Tag Archives: start small

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The Power of Less

Focusing on the essential produces the most results for the least efforts. If you try to tackle everything that grabs your attention, you’ll constantly find yourself stressed, overwhelmed and burned out. Simplicity is the art of focusing only on what’s essential to your goals and your personal satisfaction and ignoring the rest.

You must set limits, they don’t set themselves.

The essence of prioritizing is deciding not to do something. Without limits, we mistakenly assume that everything is important and also assume that we will be able to do whatever is necessary to get everything done. If we don’t set limits we tend to waste time and energy working beyond the point of Diminishing Returns.

Parkinson’s Law states that, “work expands to fill the time allotted.” That’s why it’s easy to work until you collapse, surf the internet endlessly and spend too much money on things that don’t really matter.

Focus on only one thing at a time. Multitasking is a myth. Our brains are only capable of truly paying attention to one thing at a time. When we think we are multitasking, all we’re really doing is rapidly switching the focus of our attention from one task to the next. Every time your focus shifts, it takes your mind a while to load the information it needs to operate effectively.

Limit your active goals and projects to no more than 3-4 at a time. It preserves your focus and attention, allowing you to actually accomplish your most important objectives quickly and move on to next.

Establish 3 Most Important Tasks (MITs) everyday and do these before working on anything else. Try to finish these MITs as quickly as possible. Once you accomplish your MITs, the rest of the day is a bonus.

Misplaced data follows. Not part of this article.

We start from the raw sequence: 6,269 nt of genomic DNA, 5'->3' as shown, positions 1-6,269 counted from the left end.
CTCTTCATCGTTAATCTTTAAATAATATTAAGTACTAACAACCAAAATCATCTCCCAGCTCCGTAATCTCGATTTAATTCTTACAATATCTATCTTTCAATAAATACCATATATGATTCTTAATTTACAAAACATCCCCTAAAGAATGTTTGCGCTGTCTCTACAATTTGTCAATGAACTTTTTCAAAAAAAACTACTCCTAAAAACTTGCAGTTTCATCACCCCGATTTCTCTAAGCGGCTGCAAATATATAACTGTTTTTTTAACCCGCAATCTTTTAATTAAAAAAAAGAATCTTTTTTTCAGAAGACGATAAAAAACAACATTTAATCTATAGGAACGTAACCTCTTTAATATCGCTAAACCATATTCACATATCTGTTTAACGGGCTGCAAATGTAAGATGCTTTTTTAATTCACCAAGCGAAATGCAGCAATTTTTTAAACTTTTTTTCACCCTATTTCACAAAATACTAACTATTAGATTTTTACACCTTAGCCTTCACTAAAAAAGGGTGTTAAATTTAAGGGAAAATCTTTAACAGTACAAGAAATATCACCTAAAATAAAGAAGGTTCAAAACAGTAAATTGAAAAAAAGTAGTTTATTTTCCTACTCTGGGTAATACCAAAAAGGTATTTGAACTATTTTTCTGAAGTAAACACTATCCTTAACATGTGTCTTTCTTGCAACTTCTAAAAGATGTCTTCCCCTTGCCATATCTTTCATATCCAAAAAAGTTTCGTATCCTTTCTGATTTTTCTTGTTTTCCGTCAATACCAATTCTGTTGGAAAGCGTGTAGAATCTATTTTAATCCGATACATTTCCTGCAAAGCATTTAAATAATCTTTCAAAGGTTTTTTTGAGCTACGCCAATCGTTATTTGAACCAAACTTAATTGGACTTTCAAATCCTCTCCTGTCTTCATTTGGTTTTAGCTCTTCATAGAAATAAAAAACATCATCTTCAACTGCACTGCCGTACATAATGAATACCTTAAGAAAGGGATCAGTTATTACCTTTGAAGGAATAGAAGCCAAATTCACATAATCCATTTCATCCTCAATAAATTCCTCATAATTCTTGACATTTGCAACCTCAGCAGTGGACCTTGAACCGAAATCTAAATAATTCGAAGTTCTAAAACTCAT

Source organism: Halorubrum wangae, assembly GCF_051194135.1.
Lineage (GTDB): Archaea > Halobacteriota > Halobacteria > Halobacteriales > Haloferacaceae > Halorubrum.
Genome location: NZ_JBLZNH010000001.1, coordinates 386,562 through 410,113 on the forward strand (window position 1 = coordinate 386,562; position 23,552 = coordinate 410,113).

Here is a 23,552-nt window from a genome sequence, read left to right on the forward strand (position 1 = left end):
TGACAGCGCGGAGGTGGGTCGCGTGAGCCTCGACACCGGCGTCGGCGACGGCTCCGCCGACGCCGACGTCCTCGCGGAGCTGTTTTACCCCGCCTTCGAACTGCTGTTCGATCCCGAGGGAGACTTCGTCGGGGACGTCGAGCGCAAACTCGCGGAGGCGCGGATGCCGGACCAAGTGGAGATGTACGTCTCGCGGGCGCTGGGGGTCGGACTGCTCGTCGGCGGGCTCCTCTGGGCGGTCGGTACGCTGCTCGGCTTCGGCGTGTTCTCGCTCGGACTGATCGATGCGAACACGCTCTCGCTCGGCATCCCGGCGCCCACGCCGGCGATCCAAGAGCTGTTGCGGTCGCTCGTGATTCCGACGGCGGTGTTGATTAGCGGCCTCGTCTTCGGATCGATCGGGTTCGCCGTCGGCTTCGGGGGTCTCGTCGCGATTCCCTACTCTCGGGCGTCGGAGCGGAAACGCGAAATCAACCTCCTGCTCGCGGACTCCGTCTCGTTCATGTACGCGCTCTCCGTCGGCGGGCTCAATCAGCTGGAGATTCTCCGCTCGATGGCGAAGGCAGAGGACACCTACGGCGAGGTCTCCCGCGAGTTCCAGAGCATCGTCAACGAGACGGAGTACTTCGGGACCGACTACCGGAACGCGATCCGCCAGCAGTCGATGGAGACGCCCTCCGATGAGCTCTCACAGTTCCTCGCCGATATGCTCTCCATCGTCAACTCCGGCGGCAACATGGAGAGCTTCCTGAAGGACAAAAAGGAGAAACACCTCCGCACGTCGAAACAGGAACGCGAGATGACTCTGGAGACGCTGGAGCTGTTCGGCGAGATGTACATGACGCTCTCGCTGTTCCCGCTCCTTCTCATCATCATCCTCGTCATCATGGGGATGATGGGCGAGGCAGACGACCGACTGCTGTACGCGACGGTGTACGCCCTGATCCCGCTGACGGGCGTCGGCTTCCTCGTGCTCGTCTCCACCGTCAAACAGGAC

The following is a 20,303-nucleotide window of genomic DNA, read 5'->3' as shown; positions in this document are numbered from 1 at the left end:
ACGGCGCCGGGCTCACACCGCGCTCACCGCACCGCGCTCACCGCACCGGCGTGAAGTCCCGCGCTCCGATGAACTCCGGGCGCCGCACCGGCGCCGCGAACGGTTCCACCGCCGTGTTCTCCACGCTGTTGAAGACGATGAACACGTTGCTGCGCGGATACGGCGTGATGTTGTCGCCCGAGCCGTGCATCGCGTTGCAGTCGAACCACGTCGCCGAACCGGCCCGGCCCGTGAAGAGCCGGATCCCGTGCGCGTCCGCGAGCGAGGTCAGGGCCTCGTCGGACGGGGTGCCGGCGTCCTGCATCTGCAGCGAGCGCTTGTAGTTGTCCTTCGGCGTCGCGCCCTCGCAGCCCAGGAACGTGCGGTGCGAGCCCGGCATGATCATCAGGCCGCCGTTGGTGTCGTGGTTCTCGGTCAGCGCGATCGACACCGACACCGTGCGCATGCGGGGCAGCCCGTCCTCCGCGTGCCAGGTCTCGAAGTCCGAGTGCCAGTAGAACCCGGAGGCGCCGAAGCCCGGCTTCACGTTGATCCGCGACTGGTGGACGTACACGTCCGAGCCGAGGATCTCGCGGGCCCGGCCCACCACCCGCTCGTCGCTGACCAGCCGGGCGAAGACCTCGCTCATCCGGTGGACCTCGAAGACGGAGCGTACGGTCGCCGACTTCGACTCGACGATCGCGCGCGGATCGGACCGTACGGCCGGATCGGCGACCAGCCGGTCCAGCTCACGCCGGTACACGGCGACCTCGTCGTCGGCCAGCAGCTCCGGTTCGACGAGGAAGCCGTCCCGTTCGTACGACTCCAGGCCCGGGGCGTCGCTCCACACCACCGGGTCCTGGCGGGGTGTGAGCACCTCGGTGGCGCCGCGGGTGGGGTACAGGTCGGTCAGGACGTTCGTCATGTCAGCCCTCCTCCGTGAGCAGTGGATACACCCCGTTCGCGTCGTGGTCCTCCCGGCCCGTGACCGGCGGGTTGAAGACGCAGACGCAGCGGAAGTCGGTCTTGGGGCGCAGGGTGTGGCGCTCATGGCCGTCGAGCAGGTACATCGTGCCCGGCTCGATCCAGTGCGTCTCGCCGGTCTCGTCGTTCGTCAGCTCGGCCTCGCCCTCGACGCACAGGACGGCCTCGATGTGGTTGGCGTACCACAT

Batch similar tasks together to preserve your focus. Every time you switch the object of your focus, you lose a great deal of productivity – the immoral Cognitive Switching Penalty. To avoid the penalty, it pays to find ways to switch your focus less often. Batching is the practice of grouping similar tasks together, then tackling them all at once. Errands or daily chores are best to batch. Eg. Checking emails once or twice instead of checking every 5 minutes. Or how productive would it be to drive to the grocery store every time you want to buy a single item? Putting what you need on a list, then buying everything at once is clearly more efficient. Doing multiple errands at once, like going to the post office right before you go grocery shopping is even better.

Installing positive habits is easiest when you start small, then build on your early success. Installing habits takes willpower and willpower is very limited resource. For best results, focus only on installing or changing one habit at a time and start with small increments. Even the smallest win motivates you more than the slightest failure. Whatever you do focus on ONE (and only one) habit at a time. Practice that until it becomes second nature requiring no thought or willpower to do everyday.

Consciously minimize your active commitments and don’t be afraid to say ‘no’ to new ones. The truth is your time, attention and energy are limited. When you overwhelm yourself with commitments, you’re shortchanging the most important activities that will contribute the most to your productivity, satisfaction and success. You’re also shortchanging the less important commitments since they’re competing with all of the other critically important projects in your world.

Slow down, pay attention and enjoy the process. Looking back on life, one of the most common regrets people express at the end of their lives is that it all went too quickly, and they didn’t focus enough on what was clearly the most important – family, friends, important contributions and enjoying the small moments of life.

When all is said and done, no one really cares how many zeros you have in your bank balance, what your job title is, or how many followers you have on Twitter. Recent research indicates that memorable experiences do impact your happiness and life satisfaction, so it pays to focus on ways to create memorable experiences. Slowing down and mindfully enjoying your daily experience of life is simple, effective and free.